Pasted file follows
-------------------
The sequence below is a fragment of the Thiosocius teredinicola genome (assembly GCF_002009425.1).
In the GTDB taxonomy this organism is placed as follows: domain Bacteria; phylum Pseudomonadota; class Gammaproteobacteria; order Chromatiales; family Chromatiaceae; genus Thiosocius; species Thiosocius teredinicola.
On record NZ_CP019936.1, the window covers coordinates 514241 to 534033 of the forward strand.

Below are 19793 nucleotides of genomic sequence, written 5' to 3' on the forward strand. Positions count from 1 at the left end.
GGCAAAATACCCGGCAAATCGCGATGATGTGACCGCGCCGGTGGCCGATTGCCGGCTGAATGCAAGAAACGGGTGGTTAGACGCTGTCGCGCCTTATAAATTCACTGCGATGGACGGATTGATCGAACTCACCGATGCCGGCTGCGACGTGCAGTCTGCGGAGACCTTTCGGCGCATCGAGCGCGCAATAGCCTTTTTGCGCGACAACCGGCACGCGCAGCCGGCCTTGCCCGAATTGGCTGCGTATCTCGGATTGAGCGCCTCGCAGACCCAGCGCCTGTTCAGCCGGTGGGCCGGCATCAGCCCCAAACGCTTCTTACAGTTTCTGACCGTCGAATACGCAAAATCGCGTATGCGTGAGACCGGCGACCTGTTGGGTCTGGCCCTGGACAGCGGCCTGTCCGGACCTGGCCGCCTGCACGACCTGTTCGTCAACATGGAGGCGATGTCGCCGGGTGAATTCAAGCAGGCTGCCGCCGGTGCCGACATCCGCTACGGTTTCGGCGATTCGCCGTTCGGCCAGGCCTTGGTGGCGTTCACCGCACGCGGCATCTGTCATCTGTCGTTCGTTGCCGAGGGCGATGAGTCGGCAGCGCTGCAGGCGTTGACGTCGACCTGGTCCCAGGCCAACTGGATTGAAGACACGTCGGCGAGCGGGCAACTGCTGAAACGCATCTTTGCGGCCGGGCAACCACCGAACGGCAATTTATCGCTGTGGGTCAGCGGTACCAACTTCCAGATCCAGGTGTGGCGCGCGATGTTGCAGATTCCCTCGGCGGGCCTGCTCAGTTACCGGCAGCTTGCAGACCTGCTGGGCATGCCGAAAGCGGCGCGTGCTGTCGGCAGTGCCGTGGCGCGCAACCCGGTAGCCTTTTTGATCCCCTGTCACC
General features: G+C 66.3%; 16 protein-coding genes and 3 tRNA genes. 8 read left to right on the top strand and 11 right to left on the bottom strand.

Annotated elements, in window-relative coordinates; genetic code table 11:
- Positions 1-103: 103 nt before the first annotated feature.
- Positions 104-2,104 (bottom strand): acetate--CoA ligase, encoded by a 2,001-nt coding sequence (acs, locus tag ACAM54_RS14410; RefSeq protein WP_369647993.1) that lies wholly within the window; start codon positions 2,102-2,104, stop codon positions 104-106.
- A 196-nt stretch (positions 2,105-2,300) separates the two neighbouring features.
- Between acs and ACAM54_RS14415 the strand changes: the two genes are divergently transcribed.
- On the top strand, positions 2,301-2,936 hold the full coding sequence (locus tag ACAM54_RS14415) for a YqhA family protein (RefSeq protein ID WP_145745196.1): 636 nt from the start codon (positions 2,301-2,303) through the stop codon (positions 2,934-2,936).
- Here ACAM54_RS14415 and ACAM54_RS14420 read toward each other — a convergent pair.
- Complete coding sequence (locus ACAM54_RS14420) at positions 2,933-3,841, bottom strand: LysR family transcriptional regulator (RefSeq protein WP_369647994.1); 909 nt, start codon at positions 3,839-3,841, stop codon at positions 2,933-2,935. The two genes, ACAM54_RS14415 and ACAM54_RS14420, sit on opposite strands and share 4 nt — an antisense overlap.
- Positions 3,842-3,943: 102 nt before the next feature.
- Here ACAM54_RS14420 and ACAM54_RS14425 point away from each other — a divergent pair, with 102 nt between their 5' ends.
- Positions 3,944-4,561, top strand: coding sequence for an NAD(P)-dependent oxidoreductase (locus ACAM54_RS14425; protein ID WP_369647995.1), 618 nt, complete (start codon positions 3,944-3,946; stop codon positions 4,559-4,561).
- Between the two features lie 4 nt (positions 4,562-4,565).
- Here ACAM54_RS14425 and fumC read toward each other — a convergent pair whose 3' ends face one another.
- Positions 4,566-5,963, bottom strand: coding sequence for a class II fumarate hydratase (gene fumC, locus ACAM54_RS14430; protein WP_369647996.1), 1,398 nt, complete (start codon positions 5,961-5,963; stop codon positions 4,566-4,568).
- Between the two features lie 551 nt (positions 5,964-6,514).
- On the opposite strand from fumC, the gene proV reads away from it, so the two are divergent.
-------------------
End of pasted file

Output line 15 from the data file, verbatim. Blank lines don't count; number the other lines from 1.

- Positions 3,842-3,943: 102 nt before the next feature.